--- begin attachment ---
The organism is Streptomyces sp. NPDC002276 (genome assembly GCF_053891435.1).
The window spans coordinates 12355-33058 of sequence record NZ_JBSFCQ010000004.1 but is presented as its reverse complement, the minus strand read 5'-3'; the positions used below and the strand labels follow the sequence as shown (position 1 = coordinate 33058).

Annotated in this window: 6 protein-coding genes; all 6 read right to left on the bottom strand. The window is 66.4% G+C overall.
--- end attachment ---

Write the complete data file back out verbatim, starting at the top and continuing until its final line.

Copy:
The organism is Streptomyces sp. NPDC002276 (genome assembly GCF_053891435.1).
The window spans coordinates 12355-33058 of sequence record NZ_JBSFCQ010000004.1 but is presented as its reverse complement, the minus strand read 5'-3'; the positions used below and the strand labels follow the sequence as shown (position 1 = coordinate 33058).

Annotated in this window: 6 protein-coding genes; all 6 read right to left on the bottom strand. The window is 66.4% G+C overall.